07 March 2024

Ale You Need is Love

mug of beer

Confession time.

I’m not a beer drinker. Never have been. In my early days of enjoying spiked beverages, I reached for wine coolers (shoutout to my two college friends, Bartles and James). Then Scotch whiskey, both single malt and blends, took over as my libation of choice. These days, I favor crisp Italian white wines.

Which is a long way of saying, I was in store for some fun new-to-me research to help craft my short story of suspense, “Not Yo’ Mama’s IPA” in Murder, Neat, the SleuthSayers Anthology. I took Happy Hour fieldtrips to a few of Richmond, Virginia’s finest brew pubs. Tasted flights of beers. Studied the origins of IPAs, as well as the proper way to pour and serve. Did you know India Pale Ales (a.k.a. IPAs) have their own dedicated glassware? I didn’t when I started plotting my story idea.

Well, then if not beer, what inspired my story, you might wonder?  An insurance statement delivered by snail mail not so long ago. Sexy? Maybe not, but I found it pretty compelling.

Kristin Kisska
Kristin Kisska ©
Lindsey Pantele Photgraphy

As the beneficiary of my husband’s life insurance, I received what would be the final premium invoice for his term policy. That auspicious morning, I’d ripped open the envelope, looked up from the paystub to him, and joked that for one final year, he’d be worth more dead than alive—crime authors can be sensitive and thoughtful that way. It’s a good thing my husband shares my humor!

But my muse took my dark quip, noodled it for a while, and ultimately ran with it. What would it take for someone to cash in on a loved one’s expiring policy? How deep and dark would an injustice need be to give them motive?

Let me introduce you to Lynn and Jack, the unlucky-in-love, beer-drinking couple at the heart of my short story of suspense, “Not Yo’ Mama’s IPA”. Lynn finds out that ignorance can indeed be bliss…until the truth hits you like a sledgehammer.

Happy reading!

For the true crime enthusiast with an interest in insurance as motive for murder, I recommend reading the creative nonfiction, The Devil in the White City by Erik Larson, which dramatizes the chilling story of serial killer on the loose in Chicago at the turn of the twentieth century. The murderer, H.H. Holmes, mastered the art of convincing his many victims to take out insurance policies with him as the beneficiary. Spoiler alert ~ his prey had a very short life expectancy after signing on the dotted line.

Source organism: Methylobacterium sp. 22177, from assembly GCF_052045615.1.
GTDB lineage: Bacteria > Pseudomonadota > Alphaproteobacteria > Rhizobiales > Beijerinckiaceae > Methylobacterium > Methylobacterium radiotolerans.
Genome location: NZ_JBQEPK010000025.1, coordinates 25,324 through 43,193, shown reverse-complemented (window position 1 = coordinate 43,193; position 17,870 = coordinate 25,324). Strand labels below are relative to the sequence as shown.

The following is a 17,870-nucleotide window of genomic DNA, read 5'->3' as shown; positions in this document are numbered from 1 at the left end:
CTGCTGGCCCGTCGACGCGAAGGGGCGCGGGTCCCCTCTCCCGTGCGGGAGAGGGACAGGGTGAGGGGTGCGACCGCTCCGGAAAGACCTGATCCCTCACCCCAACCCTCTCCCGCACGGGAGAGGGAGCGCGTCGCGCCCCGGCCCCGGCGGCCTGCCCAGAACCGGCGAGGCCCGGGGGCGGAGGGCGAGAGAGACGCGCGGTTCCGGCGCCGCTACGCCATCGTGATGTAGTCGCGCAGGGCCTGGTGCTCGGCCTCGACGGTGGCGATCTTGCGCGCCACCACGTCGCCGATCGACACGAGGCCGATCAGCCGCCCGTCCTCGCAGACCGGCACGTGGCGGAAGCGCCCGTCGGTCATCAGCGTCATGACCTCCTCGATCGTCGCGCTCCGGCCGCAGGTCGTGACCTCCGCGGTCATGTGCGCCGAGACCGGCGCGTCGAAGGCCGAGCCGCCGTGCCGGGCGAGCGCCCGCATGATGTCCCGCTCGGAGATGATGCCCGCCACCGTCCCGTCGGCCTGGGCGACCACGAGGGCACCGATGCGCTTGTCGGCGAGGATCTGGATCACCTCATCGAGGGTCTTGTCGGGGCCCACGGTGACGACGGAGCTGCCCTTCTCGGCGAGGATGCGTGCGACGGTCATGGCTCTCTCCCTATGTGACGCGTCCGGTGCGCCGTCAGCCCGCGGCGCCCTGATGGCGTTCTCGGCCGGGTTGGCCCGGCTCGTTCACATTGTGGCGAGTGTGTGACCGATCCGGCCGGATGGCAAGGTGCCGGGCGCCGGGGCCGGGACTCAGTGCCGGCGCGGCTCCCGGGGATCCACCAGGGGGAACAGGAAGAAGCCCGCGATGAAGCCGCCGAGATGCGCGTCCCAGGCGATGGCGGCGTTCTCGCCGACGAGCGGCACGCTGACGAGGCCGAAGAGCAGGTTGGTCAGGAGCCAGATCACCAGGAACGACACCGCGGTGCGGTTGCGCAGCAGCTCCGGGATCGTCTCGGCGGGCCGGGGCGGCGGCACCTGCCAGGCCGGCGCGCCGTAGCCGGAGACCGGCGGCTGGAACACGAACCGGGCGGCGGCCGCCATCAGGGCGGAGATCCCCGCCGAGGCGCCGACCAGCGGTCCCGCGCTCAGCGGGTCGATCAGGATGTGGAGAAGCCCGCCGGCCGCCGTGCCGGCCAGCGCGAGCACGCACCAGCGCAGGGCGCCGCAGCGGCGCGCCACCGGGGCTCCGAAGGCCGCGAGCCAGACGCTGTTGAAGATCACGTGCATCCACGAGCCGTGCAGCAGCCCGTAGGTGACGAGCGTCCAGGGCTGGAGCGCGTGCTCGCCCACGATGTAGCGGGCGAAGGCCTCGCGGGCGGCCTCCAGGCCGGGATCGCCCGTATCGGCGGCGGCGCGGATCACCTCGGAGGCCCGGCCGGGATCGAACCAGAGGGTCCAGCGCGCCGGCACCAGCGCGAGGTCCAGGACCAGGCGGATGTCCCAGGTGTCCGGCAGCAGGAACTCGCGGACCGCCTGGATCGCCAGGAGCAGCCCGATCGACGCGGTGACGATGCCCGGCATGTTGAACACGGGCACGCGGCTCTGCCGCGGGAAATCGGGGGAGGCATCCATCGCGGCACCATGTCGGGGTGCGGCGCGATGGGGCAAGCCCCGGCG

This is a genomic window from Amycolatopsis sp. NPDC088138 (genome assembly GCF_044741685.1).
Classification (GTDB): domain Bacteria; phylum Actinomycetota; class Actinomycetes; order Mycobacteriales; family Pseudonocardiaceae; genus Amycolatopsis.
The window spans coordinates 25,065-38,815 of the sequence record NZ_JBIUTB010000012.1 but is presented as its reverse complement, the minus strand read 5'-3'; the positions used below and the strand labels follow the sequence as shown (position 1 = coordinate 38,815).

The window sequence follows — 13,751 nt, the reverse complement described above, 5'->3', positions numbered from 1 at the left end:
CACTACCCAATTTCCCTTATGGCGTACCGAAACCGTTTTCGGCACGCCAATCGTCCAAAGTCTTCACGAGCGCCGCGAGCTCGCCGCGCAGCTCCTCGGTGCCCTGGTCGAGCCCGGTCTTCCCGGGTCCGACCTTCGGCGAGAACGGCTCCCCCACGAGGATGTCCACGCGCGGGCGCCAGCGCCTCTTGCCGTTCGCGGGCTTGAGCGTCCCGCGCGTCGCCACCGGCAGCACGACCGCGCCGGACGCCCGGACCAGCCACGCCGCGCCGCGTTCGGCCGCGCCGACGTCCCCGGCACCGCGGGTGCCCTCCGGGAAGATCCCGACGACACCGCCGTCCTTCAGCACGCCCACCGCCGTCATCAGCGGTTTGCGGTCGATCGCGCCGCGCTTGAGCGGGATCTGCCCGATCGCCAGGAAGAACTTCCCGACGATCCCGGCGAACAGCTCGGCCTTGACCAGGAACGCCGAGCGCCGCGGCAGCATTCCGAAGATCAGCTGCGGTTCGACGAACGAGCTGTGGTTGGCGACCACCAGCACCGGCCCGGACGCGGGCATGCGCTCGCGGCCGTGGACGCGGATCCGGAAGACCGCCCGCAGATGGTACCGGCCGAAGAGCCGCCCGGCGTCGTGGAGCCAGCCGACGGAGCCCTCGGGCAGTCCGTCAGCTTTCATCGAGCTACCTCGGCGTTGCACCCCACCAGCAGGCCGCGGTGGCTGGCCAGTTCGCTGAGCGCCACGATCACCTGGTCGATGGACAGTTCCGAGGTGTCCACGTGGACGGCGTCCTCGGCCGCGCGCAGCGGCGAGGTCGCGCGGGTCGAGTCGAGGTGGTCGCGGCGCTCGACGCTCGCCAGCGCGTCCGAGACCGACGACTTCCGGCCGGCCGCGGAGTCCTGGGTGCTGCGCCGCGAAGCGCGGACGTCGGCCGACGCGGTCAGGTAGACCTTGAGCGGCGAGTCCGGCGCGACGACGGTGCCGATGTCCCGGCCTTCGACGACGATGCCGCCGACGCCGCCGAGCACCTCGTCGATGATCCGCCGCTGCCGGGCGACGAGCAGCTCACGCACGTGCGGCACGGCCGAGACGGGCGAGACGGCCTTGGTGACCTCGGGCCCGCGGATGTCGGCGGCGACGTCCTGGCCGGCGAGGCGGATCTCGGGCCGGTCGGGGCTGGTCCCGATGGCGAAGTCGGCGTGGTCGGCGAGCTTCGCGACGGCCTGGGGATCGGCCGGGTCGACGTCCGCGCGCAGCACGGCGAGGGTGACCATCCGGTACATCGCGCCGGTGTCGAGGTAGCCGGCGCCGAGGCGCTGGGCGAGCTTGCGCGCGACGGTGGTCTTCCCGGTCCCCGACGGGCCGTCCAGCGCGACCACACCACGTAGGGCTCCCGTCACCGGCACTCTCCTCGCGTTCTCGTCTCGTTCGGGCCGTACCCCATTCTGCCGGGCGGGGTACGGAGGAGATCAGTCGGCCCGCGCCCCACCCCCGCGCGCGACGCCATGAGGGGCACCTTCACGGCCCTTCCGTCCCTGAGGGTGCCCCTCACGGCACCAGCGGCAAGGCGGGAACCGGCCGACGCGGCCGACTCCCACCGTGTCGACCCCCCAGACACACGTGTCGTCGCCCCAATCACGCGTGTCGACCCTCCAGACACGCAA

Insurance fraud can be deadly.

At the end of the day, you may or may not find me savoring a fine IPA at happy hour. But one thing I’ll forever be preaching from my soapbox is, don’t let your life insurance policy be used as a weapon against you.

Note ~ No real-life husbands were harmed in the plotting of this short story. On the contrary, mine enjoyed being my plus one as I conducted my IPA and brewery research. I’m happy to report that we both survived the expiration of his insurance policy.

Cheers, y’all!

KRISTIN KISSKA used to be a finance geek, complete with MBA and Wall Street pedigree, but now she is a self-proclaimed #SuspenseGirl. Kristin has contributed short suspense stories to a dozen anthologies, including Malice Domestic’s Agatha Award-winning anthology, Mystery Most Edible.  Her debut novel, The Hint of Light, is an Agatha Award finalist for Best First Mystery Novel. Kristin is a member of International Thriller Writers, Women’s Fiction Writers Association, and Sisters in Crime-Central Virginia. Kristin lives in Richmond, Virginia with her family and their moody tabby cat, Boom. She loves hearing from friends, readers, and book clubs at www.KristinKisska.com


  1. Love your comment: "No real-life husbands were harmed..." - grin. We share a similar pedigree, Kristen, which you will see when you read my story The Mob, The Model, and the College Reunion, in the same anthology! And I will look forward to reading yours now, as the books have just arrived! Good post.

  2. Melodie, Thanks for the heads up! Can't wait to read your story as well. Cheers!

  3. Loved your story, Kristin. I had a brief career selling whole life insurance (not the expiring kind) in 1980. What a nightmare! The only policy I sold that's still in force is the one I sold to my husband, but forty years later, he's actually worth more alive. In those days, only oil-rich sheikhs bought million-dollar policies. Before cell phones and billionaires, before you kids were born...

  4. Elizabeth, Thanks for reading my story. Your experience selling life insurance sounds like a rough patch. Glad you were able to move on & your hubs is going strong! Cheers!

  5. Great story, Kristin. Life insurance scams have been around for... well, ever since there was life insurance. It's amazing what people will do when they're in love...

    1. Eve, glad you enjoyed it! And yes, even insurance can be fertile ground for crime. ;)

  6. Your story was one of my favorites in the collection, Kristin. Your closing sentence really sealed the deal.
    I never sold life insurance, but I did sell encyclopedias one summer. Horrible job, and I think I quit after about a month.

    1. Steve, thanks for the shoutout. I'd bet your encyclopedia sales experience could inspire some dark crime fiction stories, for sure!

  7. Kristin, my copy of the book arrived an hour ago and I turned to your story first thing. Whew. Your husband is vewwy, vewwy brave.

    Actually, as Jack was revealed, the audience pretty much wants to kill him too. Nice job, Kristin.

    1. Ha! Snorts coffee! It takes a special guy to be married to a crime fiction enthusiast. I routinely remind him not to check (or worry) about my Google search history.


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